Tag: ETL

Using Python and MySQL in the ETL Process: Using Python and SQLAlchemy

In the previous two articles of this series, we discussed how to use Python and SQLAlchemy to perform the ETL process. Today we’ll do the same, but this time using Python and SQL Alchemy without SQL commands in textual format. This will enable us to use SQLAlchemy regardless of the database engine we’re connected to. So, let’s start. Today we’ll discuss how to perform the ETL process using Python and SQLAlchemy.

Using Python and MySQL in the ETL Process: SQLAlchemy

SQLAlchemy helps you work with databases in Python. In this post, we tell you everything you need to know to get started with this module. In the previous article, we talked about how to use Python in the ETL process. We focused on getting the job done by executing stored procedures and SQL queries. In this article and the next, we’ll use a different approach. Instead of writing SQL code, we’ll use the SQLAlchemy toolkit.

Using Python and MySQL in the ETL Process

Python is very popular these days. Since Python is a general-purpose programming language, it can also be used to perform the Extract, Transform, Load (ETL) process. Different ETL modules are available, but today we’ll stick with the combination of Python and MySQL. We’ll use Python to invoke stored procedures and prepare and execute SQL statements. We’ll use two similar-but-different approaches. First, we’ll invoke stored procedures that will do the whole job, and after that we’ll analyze how we could do the same process without stored procedures by using MySQL code in Python.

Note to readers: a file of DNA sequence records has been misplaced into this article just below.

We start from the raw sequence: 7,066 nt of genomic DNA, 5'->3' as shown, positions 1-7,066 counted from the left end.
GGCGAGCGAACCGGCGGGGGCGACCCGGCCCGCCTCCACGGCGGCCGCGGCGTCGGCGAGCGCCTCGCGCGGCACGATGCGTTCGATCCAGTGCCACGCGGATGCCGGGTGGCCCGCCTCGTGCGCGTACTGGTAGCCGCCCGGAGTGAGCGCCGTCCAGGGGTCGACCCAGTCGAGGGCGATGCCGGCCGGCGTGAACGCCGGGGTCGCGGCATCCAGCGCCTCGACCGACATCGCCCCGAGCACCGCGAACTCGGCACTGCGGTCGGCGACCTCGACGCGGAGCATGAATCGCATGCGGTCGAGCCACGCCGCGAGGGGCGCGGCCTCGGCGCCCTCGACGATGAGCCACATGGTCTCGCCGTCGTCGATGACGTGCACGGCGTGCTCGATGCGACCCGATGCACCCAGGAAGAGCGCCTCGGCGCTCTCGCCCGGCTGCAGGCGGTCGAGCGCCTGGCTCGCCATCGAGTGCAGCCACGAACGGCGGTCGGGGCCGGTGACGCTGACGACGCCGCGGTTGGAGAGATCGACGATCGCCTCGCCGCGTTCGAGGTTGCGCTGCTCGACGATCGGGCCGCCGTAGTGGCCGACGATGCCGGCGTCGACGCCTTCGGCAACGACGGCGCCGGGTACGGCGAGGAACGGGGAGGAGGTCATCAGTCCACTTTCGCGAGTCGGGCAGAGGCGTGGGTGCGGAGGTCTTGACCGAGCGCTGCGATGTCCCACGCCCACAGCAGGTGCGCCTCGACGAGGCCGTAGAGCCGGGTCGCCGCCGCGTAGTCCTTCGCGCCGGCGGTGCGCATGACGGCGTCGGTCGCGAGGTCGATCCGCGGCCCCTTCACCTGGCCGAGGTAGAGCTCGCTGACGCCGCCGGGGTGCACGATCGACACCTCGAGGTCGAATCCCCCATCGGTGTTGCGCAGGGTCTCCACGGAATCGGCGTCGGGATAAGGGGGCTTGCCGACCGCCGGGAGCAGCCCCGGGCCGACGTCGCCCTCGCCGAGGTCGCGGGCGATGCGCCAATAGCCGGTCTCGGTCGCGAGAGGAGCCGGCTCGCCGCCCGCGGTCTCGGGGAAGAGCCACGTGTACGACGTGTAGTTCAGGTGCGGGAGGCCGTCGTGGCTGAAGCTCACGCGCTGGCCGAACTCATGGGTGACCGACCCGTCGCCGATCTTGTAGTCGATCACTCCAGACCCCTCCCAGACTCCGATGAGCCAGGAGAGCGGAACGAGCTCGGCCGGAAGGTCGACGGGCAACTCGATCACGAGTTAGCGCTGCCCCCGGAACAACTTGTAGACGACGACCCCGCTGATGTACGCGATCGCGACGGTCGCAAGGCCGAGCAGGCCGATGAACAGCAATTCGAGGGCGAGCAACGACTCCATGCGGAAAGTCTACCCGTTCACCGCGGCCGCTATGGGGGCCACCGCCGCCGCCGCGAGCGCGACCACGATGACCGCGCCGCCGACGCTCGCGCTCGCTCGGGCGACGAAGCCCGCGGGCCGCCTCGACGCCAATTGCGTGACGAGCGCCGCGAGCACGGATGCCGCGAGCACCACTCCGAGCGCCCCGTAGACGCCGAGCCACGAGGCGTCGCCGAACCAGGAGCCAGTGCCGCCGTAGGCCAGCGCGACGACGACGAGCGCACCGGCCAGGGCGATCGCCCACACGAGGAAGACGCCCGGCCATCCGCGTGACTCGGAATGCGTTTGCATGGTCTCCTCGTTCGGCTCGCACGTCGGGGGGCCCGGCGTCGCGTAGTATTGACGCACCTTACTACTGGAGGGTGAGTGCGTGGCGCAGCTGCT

The Star Schema

Today, reports and analytics are almost as important as core business. Reports can be built out of your live data; often this approach will do the trick for small- and medium-sized companies without lots of data. But when things get bigger – or the amount of data starts increasing dramatically – it’s time to think about separating your operational and reporting systems.Before we tackle basic data modeling, we need some background on the systems involved. We can roughly divide systems in two categories: operational and reporting systems. Operational systems are often called Online Transaction Processing (OLTP). Reporting and analytical systems are referred to as Online Analytical Processing (OLAP). OLTP systems support business processes. They work with “live” operational data, are highly normalized, and react very quickly to user actions. On the other hand, the primary purpose of the OLAP systems is analytics. These systems use summarized data, which is usually placed in a denormalized data warehousing structure like the star schema. (What is denormalization? Simply put, it’s having redundant data records for the sake of better performance.